• Ghost of Steve M. - Apr 7, 2014 at 11:27 AM

        It was a 13 pitch AB and started with a 0-2 count and went to 3-2 without McLouth swinging at a pitch. He then fouled off 7 straight pitches before lining out to Uggla.

        What it did do was tire out Wood and 2 innings later Wood had lost velo on his 4 seam. His 1st pitch in the 7th iining was a 87mph 4 seamer to Desi that missed the location.

        In the 1st inning Wood was throwing 91mph.

        Those long ABs usually pay dividends. Good job McLouth.

    • bowdenball - Apr 7, 2014 at 11:42 AM

      This seems like small sample size run amok. The offense was on fire in New York, it was cold this weekend. Let’s give it at least 2-3 weeks before we have any idea what we’re dealing with here at the plate.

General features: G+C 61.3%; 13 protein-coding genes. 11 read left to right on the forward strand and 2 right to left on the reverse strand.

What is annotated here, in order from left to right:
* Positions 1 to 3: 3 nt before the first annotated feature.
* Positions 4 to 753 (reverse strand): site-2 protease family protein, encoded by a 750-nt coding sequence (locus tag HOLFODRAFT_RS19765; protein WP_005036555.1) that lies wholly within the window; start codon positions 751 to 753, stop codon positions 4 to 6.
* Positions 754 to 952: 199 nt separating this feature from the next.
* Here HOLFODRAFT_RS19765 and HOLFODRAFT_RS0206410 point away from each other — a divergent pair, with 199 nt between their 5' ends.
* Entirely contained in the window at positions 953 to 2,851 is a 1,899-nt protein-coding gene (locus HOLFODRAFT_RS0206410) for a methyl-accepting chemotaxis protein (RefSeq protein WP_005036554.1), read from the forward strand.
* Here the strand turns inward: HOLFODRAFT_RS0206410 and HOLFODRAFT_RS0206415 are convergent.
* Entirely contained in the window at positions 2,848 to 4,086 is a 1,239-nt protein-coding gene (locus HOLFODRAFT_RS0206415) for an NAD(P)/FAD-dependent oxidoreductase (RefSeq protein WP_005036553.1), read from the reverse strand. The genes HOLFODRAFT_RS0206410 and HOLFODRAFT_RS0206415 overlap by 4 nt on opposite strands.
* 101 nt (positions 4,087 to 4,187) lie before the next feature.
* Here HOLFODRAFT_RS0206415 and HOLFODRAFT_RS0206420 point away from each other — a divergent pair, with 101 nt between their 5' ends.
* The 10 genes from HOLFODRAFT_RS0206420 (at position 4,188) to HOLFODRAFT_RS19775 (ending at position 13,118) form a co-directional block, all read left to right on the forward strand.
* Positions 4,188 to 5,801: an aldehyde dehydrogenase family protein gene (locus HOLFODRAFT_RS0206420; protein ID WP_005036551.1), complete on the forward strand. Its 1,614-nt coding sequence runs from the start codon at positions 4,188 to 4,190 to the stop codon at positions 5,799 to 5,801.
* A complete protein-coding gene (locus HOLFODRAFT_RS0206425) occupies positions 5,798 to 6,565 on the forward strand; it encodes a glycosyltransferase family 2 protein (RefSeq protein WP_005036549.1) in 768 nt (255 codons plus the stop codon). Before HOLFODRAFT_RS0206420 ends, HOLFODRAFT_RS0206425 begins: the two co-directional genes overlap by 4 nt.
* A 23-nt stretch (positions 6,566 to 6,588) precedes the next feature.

Also I initially clicked “report comment” instead of “reply” by accident. Sorry! I think that’s the second time I’ve done that. Admins, please disregard.

  10. NatsLady - Apr 7, 2014 at 10:43 AM

    I like the way Williams managed this game, ESPECIALLY one particular move. One that the players will remember.

    Dipless Desi’s Day

    OK, I won’t make you read my post (but you can).

    I loved that MW put Span in on his “scheduled” day off. Not that McLouth was inadequate (and Frandsen did OK), but with Clip, the original flyball pitcher, and your closer coming into a 1-run game, you want your best outfield in play. Winning trumps off-days. Get used to it.

    • Nats128 - Apr 7, 2014 at 10:49 AM

      Im with you. Very good decisions on Sunday. The lineup was strange and didn’t make sense at first. Espi with some uncharacteristic blunders in the field didn’t shake Taylor.

      Great use of the bullpen and the small points as you say with a defensive upgrade at the end.

    • Brookstoor - Apr 7, 2014 at 10:49 AM